In March 2020, U.S. prime money market funds (MMFs) suffered heavy outflows following the liquidity shock triggered by the COVID-19 crisis. In a previous post, we characterized the run on the prime MMF industry as a whole and the role of the liquidity facility established by the Federal Reserve (the Money Market Mutual Fund Liquidity Facility) in stemming the run. In this post, based on a recent Staff Report, we contrast the behaviors of retail and institutional investors during the run and explain the different reasons behind the run.
Changes in the distribution of banks’ reserve balances are important since they may impact conditions in the federal funds market and alter trading dynamics in money markets more generally. In this post, we propose using the Lorenz curve and Gini coefficient as a new approach to measuring reserve concentration. Since 2013, concentration, as captured by the Lorenz curve and the Gini coefficient, has co-moved with aggregate reserves, decreasing as aggregate reserves declined (such as in 2015-18) and increasing as aggregate reserves increased (such as at the onset of the COVID-19 pandemic).
Aggregate reserves declined from nearly $3 trillion in August 2014 to $1.4 trillion in mid-September 2019, as the Federal Reserve normalized its balance sheet. This decline came to a halt in September 2019 when the Federal Reserve responded to turmoil in short-term money markets, with reserves fluctuating around $1.6 trillion in the early months of 2020. Then, in response to the COVID-19 pandemic, the Federal Reserve dramatically expanded its balance sheet, both directly, through outright purchases and repurchase agreements, and indirectly, as a consequence of the facilities to support market functioning and the flow of credit to the real economy. In this post, we characterize the increase in reserves between March and June 2020, describing changes to the distribution and concentration of reserves.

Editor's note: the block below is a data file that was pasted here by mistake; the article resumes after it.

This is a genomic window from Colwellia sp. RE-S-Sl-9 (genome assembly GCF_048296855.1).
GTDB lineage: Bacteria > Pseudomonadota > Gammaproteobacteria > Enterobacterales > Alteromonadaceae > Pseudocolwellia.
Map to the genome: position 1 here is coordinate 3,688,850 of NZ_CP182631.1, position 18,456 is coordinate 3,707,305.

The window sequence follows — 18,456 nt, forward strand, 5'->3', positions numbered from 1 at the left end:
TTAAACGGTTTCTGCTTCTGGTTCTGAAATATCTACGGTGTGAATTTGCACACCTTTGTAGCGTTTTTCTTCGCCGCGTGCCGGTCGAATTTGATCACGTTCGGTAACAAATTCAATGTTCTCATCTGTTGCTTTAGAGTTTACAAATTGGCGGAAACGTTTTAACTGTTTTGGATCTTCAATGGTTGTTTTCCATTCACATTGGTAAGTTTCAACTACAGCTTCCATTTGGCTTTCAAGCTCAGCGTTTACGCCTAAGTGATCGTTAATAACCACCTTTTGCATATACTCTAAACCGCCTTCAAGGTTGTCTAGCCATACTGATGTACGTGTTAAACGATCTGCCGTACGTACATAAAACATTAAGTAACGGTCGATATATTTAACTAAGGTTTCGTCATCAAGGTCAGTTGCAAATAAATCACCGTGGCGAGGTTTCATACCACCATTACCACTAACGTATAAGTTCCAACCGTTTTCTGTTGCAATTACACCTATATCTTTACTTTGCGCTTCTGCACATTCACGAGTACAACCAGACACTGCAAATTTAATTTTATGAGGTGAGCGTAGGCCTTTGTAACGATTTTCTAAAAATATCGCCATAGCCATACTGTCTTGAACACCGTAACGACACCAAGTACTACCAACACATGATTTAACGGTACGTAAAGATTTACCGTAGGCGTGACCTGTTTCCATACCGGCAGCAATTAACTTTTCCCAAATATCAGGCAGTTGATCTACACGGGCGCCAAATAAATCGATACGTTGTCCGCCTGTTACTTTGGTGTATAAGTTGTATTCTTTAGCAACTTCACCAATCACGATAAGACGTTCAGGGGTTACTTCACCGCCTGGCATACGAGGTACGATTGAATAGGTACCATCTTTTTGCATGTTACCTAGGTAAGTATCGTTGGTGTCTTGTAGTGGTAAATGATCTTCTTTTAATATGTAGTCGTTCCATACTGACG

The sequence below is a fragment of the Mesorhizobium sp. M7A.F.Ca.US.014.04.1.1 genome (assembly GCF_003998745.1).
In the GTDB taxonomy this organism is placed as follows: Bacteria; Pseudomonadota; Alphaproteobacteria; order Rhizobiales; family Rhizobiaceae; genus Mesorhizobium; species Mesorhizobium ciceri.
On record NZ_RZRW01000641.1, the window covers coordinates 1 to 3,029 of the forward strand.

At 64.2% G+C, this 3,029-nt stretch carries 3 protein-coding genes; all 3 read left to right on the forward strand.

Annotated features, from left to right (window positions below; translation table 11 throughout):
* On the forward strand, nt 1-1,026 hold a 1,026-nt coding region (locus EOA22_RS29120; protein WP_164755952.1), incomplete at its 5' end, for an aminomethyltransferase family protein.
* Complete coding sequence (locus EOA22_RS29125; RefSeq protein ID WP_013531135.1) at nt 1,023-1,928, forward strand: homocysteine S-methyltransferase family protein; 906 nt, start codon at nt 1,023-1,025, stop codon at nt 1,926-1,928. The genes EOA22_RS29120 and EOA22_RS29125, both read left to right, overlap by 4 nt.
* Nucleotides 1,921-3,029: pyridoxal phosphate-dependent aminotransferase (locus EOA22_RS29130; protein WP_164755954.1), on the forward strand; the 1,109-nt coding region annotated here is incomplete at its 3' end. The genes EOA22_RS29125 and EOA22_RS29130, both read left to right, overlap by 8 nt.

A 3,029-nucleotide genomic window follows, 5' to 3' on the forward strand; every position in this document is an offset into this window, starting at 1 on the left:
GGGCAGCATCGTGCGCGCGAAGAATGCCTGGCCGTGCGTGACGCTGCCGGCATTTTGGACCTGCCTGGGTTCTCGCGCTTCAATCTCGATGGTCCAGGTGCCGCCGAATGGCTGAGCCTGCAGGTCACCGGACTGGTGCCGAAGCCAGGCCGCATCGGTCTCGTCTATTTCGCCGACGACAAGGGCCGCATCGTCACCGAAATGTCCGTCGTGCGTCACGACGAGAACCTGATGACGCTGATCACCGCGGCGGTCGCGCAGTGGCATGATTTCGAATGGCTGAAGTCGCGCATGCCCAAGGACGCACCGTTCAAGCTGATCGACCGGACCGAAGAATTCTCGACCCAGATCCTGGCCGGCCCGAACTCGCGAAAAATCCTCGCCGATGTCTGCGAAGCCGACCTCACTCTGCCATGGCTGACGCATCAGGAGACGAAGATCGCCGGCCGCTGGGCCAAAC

In March, with the outbreak of the COVID-19 pandemic in the United States, the market for municipal securities was severely stressed: mutual fund redemptions sparked unprecedented selling of municipal securities, yields increased sharply, and issuance dried up. In this post, we describe the evolution of municipal bond market conditions since the onset of the COVID-19 crisis. We show that conditions in municipal markets have improved significantly, in part a result of the announcement and implementation of several Federal Reserve facilities. Yields have decreased substantially, mutual funds have received significant inflows, and issuance has rebounded. These improvements in municipal market conditions help ensure that state and local governments have better access to funding for critical capital investments.
The COVID-19 pandemic has put significant pressure on debt markets, especially those populated by riskier borrowers. The leveraged loan market, in particular, came under remarkable stress during the month of March. Bank-loan mutual funds, among the main holders of leveraged loans, suffered massive outflows that were reminiscent of the outflows they experienced during the 2008 crisis. In this post, we show that the flow sensitivity of the loan-fund industry to the COVID-19 crisis (and to negative shocks more generally) seems to be even greater than that of high-yield bond funds, which also invest in high-risk debt securities and have received much attention because of their possible exposure to run-like behavior by investors and their implications for financial stability.
To prevent outflows from prime and muni funds from turning into an industry-wide run after the COVID-19 outbreak, the Federal Reserve established Money Market Mutual Fund Liquidity Facility. This post looks at the Fed’s intervention, its goals, and the direct and indirect market effects.
Assets under management (AUM) of retail money market funds (MMF) have soared during monetary policy tightening episodes, lagging the spread between MMF yields and CD rates.
Several academic papers have documented investors’ willingness to pay a premium to hold money-like assets and focused on its implication for financial stability. In a New York Fed staff report, we estimate such premium using a quasi-natural experiment, the recent reform of the money market fund (MMF) industry by the Securities and Exchange Commission (SEC).